- Court action may be first government emission-scandal suit
- Each affected vehicle can mean a $25,000-a-day penalty
The Texas county that includes Houston sued Volkswagen Group of America Inc. for $100 million, claiming the carmaker’s cheating on emission controls worsened pollution in the area. It’s believed to the the first government claim stemming from the VW emission scandal, according to county officials.
The county is seeking penalties of as much as $25,000 a day for an estimated 6,000 diesel-powered Volkswagen autos sold there since 2009, Vince Ryan, the county attorney, said in an e-mailed statement.
“The number of tampered vehicles could increase as the county continues its investigation,” Ryan said. Each vehicle sold constitutes a violation a day, according to the complaint.
The county is parsing sales tax rolls and may seek sales records to determine the exact number of suspect diesel-powered autos sold during the target period, Sarah Utley, assistant county attorney for environmental enforcement, said in a phone interview.
Numbers in the complaint are “very gross estimates” based on Houston’s proportional share of nationwide sales of those Volkswagen models, given that Harris County is the heart of the fourth-largest city in America, she said.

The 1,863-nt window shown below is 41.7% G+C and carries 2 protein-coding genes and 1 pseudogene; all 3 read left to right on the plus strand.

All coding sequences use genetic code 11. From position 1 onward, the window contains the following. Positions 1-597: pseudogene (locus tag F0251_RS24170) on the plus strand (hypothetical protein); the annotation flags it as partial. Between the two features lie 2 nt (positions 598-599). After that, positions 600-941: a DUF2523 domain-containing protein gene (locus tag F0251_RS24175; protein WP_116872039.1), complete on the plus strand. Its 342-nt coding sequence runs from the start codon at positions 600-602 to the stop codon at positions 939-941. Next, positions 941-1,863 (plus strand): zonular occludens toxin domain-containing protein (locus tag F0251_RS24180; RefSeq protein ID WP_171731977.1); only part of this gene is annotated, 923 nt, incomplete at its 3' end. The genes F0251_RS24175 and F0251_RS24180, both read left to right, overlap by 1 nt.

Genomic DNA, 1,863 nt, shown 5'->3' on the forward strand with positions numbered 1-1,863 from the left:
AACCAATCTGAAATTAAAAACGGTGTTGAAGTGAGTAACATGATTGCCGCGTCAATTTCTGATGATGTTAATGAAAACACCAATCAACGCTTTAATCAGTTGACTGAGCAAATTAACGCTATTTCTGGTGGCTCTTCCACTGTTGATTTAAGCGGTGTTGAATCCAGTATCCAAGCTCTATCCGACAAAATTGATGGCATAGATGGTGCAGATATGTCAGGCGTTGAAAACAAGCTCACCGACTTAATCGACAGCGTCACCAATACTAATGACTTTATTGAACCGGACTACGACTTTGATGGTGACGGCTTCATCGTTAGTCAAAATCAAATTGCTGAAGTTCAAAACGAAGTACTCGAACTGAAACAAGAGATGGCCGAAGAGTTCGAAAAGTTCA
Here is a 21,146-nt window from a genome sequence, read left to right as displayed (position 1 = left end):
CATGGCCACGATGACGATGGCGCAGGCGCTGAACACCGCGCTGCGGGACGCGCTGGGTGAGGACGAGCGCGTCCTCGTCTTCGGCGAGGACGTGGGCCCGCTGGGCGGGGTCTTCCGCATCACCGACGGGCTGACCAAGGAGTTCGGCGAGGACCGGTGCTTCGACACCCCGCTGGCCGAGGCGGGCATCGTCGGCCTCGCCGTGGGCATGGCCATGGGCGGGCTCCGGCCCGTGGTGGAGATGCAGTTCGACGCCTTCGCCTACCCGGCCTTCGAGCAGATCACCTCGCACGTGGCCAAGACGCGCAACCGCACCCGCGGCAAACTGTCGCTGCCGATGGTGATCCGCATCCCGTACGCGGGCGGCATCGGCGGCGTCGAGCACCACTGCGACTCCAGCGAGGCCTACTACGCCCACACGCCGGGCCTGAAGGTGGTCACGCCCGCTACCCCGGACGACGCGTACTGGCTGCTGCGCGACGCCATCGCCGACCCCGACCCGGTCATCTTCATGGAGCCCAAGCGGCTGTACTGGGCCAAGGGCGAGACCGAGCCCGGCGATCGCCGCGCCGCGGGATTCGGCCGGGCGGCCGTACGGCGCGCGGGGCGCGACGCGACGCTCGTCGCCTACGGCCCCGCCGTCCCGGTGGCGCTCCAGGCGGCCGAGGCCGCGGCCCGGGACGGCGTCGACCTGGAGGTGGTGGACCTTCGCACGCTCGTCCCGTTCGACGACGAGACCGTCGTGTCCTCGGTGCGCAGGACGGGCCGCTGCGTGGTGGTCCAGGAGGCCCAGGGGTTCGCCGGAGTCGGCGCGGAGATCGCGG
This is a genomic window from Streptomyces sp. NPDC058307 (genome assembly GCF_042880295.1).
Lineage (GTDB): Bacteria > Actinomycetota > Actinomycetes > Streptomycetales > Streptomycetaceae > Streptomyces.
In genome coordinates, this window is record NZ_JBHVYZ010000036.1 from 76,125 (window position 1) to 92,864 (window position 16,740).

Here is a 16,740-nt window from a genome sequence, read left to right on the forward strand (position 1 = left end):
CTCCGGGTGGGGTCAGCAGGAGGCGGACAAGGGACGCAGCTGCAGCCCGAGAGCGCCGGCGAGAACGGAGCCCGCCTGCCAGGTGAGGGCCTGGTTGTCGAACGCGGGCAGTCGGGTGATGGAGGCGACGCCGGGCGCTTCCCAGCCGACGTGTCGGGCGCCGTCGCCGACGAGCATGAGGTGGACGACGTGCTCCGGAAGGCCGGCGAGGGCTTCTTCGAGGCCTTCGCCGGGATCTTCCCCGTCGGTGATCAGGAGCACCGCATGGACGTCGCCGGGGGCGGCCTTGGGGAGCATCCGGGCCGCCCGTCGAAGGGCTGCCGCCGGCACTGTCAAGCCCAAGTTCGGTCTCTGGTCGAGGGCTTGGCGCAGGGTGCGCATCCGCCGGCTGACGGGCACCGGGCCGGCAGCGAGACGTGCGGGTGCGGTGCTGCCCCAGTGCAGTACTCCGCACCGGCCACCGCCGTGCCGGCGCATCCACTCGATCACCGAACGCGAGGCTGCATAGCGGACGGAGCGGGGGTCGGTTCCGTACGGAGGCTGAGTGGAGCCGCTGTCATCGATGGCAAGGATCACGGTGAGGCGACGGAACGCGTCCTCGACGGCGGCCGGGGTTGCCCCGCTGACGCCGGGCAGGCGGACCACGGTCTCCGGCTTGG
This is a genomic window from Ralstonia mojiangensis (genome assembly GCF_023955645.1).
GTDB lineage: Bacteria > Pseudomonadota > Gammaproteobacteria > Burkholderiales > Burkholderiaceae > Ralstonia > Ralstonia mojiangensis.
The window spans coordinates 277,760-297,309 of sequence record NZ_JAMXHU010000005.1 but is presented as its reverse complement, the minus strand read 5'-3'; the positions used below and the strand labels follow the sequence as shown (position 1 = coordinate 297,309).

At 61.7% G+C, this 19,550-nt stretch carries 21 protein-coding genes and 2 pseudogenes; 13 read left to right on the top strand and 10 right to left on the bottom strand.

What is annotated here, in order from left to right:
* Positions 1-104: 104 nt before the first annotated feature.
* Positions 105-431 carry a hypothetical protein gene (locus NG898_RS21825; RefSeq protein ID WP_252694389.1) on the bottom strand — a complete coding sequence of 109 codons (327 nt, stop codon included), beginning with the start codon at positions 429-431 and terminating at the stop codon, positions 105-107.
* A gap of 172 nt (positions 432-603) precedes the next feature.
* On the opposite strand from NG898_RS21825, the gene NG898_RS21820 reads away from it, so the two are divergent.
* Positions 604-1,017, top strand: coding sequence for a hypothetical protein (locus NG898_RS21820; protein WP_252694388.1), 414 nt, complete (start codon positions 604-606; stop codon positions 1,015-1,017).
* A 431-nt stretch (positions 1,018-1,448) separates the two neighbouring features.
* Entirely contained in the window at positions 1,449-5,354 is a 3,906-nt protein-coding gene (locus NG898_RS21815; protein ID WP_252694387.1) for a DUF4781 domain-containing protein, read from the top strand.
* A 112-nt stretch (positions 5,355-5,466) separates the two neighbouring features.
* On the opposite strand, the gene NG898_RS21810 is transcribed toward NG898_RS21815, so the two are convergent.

Utley said Harris County is reaching out to other major urban counties in Texas to see if they’d like to participate in the litigation. The county will also coordinate with a multistate investigation into the automaker by state attorneys general, including Texas, she said.
“It’s hard to know what’s going to happen, because a lot depends on how Volkswagen handles it,” Utley said. “Their actions were so intransigent and horrendous, and it was shocking that they got away with for so long. Their plan was evil-genius brilliant until they got caught.”
Jeannine Ginivan, Volkswagen’s U.S. spokeswoman, declined to comment on the lawsuit since it is litigation in progress.
The sprawling Houston area, home to the U.S.’s largest concentration of petrochemical plants and refineries, suffers from poor air quality exacerbated by “massive” traffic congestion, Ryan said.
Pollution regulators have classified the county as a non-attainment zone for smog-causing ozone emissions for years, and the excessive nitrogen oxide emitted by Volkswagen’s faulty vehicles contributed to that problem, Ryan said in a complaint filed Tuesday in state court in Houston.
The county sued in conjunction with the Texas Commission on Environmental Quality, which regulates air pollution .
The U.S. Environmental Protection Agency cited Volkswagen this month for outfitting diesel vehicles with software that lowered engine emissions during testing but allowed them to soar to as much as 40 times allowable levels under normal driving conditions.
Harris County also sued Audi of America LLC for allegedly faulty emissions
controls on Audi A3 models sold in the area, according to the complaint. The
diesel-powered sport sedan was listed in the EPA’s notice of violation
alongside five Volkswagen models.
The case is Harris County v. Volkswagen Group of America, 2015-57864, 234th Judicial District of Harris County (Houston).